Science students at Pottsville High School in Arkansas have been chosen, along with students in 19 other schools nationally, to participate in a new computer network involving the International Space Station.
The programcalled the Tele-science Resource Kit, or TReK for shortwas designed by NASA engineers to allow scientists from around the world to access experimental data collected on board the space station.
Researchers who have been approved to fly experiments aboard the space station will be able to monitor their projects via the internet without actually being in space or at the Marshall Space Flight Center in Huntsville, Ala. Voice communication with the astronauts also will be possible.
NASA is using the 20 public schools as test sites for voice-over-IP, video, and data experiments. The schools will be able to receive information from real experiments as it is generated.
Pottsville High School became involved when teacher Ed Roberts attended an internship at the Marshall Space Flight Center last summer.
“NASA was looking to set up [its] test network to verify reliability in the TReK system,” Roberts said. “Since education is a high priority for NASA, it became apparent to the researchers developing TReK that the help they needed could be furnished by teachers attending the summer institute.
“All we had to do was agree to become a NASA research site, an exciting way for our schools to integrate space technology in our classrooms,” he said.
The TReK testing will continue for about six months, at which time the system will become operational and Pottsville High School will be given the opportunity to participate in research being conducted by NASA scientists.
“I feel very lucky to be given the opportunity to bring this type of cutting-edge technology to our students,” Roberts added.
The idea behind TReK is to make it easy for science teams working in their own laboratories on Earth to receive information from and transmit commands to their experiments aboard the Space Station, 220 miles in space.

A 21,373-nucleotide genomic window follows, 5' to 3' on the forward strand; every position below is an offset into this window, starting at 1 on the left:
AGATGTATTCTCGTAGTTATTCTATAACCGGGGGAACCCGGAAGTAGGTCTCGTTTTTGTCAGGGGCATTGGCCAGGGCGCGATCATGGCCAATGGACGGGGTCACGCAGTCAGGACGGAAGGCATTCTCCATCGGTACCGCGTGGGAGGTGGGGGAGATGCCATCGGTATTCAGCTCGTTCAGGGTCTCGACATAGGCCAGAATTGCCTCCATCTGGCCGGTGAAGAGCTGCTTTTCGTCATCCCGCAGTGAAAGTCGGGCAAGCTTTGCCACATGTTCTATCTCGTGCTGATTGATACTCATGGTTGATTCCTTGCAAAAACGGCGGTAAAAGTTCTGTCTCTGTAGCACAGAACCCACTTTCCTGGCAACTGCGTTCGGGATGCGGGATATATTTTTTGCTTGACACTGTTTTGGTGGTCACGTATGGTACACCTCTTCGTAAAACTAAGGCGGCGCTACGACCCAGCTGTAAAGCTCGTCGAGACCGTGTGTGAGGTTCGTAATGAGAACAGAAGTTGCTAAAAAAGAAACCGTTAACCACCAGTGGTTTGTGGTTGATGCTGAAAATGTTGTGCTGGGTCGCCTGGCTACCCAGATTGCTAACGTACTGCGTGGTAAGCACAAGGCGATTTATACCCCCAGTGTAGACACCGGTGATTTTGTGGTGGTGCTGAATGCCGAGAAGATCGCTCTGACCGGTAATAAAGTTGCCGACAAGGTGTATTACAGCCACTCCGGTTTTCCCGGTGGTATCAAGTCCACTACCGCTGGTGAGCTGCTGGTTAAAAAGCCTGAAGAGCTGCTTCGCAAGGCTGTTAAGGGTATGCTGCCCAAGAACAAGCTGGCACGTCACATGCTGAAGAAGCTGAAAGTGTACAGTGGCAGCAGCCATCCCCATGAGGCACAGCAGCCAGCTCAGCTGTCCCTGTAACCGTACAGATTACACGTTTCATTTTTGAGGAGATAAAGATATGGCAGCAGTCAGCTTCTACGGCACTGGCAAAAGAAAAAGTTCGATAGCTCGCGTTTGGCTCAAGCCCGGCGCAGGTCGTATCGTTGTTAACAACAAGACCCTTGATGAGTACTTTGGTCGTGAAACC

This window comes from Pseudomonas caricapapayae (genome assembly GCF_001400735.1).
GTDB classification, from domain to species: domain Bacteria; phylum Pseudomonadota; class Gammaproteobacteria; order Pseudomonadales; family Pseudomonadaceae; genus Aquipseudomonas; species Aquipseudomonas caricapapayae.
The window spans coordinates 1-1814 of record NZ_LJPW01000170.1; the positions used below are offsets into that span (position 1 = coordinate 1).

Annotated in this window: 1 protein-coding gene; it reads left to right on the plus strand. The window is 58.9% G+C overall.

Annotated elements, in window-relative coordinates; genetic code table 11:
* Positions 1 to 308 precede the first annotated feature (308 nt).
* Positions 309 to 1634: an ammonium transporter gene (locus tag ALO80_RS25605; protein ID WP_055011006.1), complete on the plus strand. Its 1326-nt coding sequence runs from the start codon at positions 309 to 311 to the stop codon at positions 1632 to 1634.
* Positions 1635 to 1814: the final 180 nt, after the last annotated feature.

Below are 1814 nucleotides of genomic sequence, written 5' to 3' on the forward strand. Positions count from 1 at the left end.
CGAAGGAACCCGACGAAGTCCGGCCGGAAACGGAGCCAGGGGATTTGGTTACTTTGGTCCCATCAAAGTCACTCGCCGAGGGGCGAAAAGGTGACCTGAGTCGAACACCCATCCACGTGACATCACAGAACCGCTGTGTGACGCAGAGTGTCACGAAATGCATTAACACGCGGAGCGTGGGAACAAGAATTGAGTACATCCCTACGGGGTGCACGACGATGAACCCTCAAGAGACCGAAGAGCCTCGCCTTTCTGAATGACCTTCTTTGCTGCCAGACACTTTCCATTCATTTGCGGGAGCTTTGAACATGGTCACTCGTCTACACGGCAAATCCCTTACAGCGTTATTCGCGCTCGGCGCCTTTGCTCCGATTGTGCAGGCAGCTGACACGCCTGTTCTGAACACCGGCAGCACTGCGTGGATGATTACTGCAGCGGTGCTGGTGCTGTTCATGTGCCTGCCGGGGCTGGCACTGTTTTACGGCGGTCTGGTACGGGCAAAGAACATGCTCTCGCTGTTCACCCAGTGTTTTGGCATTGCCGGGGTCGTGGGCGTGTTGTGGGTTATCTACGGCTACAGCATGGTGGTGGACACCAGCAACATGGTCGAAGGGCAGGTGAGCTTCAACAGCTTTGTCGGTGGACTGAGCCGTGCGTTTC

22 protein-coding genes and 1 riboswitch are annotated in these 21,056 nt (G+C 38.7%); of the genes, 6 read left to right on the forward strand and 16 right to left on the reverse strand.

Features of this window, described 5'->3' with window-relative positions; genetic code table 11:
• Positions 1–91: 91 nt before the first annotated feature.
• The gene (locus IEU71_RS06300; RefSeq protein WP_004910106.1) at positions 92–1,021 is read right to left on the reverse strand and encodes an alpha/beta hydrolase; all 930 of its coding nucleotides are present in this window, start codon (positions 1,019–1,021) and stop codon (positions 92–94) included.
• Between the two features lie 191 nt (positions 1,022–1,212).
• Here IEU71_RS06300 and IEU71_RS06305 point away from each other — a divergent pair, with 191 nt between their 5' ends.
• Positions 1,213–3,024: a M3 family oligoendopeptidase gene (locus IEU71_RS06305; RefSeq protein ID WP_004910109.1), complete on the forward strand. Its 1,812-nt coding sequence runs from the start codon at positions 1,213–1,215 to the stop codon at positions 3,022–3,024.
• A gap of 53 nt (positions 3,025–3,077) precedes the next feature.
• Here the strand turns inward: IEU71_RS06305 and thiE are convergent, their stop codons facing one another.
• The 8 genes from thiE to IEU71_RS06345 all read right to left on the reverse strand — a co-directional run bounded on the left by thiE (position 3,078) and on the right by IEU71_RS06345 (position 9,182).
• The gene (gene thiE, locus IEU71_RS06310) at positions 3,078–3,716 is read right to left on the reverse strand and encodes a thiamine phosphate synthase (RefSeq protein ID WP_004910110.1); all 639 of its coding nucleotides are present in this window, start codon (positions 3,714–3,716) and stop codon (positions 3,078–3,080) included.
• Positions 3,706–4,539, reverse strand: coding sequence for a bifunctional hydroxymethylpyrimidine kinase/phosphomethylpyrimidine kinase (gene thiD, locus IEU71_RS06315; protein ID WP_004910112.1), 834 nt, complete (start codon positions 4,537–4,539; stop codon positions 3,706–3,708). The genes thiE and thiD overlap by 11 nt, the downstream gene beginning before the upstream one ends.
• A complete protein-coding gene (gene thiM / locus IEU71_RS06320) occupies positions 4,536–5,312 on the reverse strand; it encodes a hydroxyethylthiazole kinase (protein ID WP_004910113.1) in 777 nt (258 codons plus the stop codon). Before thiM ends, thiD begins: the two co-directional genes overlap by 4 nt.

“TReK is a user-friendly, PC-based system,” said Michelle Schneider, who leads the team of NASA engineers who developed TReK at the Marshall Space Flight Center. “PC advancementsprocessing power, memory, and networking capabilitiesenable PCs to support this system.”
TReK uses off-the-shelf computer hardware and software, which makes it cost-effective for users. “We didn’t want to reinvent the wheel if what we needed was already out there,” said Schneider. “We provide users with TReK, the noncommercial software, and a list of suggested hardwarebasically, any PCand software that is readily available.”
NASA provided all equipment free. The equipment already is in the schools, connected to the NASA network, and initial tests are underway.
One of the first voice tests planned at Pottsville High School will be to conduct an interview. Roberts’ students will be able to ask questions to an astronaut at the Kennedy Space Center in Florida. The students already have held data tests with the other schools, as well as with NASA scientists in Alabama.
TReK works by receiving and relaying information to the main computer system in the Science Operations Center at the Marshall Center. Science teams will specify what information they want to obtain from their experiments and in what intervals.
Once the experiment is underway, the main computer system in the Operations Center retrieves the requested information and routes it to the TReK system. TReK processes and displays the information for the science teams. In turn, science teams can send information through TReK to the main computer system, which relays it to the experiment.
“TReK is not just another NASA-sponsored educational program,” Roberts said. “It is an actual space research initiative utilizing the latest in internet capabilities to conduct space-related research and activities aboard the International Space Station.”
Pottsville School District
Marshall Space Flight Center